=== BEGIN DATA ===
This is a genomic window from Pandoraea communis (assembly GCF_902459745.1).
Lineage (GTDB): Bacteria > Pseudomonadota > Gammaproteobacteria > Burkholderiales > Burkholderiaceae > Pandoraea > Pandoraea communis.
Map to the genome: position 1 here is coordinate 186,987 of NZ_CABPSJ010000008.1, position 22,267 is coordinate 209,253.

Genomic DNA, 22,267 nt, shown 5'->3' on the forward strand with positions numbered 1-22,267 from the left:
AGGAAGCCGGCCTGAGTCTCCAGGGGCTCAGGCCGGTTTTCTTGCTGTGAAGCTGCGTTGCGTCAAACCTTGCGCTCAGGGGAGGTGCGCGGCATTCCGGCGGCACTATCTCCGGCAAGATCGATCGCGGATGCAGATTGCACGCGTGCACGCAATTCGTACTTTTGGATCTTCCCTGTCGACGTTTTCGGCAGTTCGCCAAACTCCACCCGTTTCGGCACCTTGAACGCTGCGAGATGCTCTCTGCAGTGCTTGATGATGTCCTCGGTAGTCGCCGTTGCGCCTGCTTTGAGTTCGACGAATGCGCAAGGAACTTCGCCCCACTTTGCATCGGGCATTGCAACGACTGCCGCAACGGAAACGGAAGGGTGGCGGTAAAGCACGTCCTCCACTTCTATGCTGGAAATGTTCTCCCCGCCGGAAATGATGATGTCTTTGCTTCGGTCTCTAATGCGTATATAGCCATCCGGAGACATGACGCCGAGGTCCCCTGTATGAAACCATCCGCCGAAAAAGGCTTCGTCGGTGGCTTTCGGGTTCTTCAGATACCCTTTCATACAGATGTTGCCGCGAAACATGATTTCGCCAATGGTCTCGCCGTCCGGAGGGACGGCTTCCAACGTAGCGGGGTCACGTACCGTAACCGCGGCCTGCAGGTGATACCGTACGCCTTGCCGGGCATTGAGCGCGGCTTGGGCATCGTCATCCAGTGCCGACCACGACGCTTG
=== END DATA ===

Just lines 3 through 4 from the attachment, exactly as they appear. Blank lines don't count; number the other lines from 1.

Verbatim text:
Map to the genome: position 1 here is coordinate 186,987 of NZ_CABPSJ010000008.1, position 22,267 is coordinate 209,253.

Genomic DNA, 22,267 nt, shown 5'->3' on the forward strand with positions numbered 1-22,267 from the left: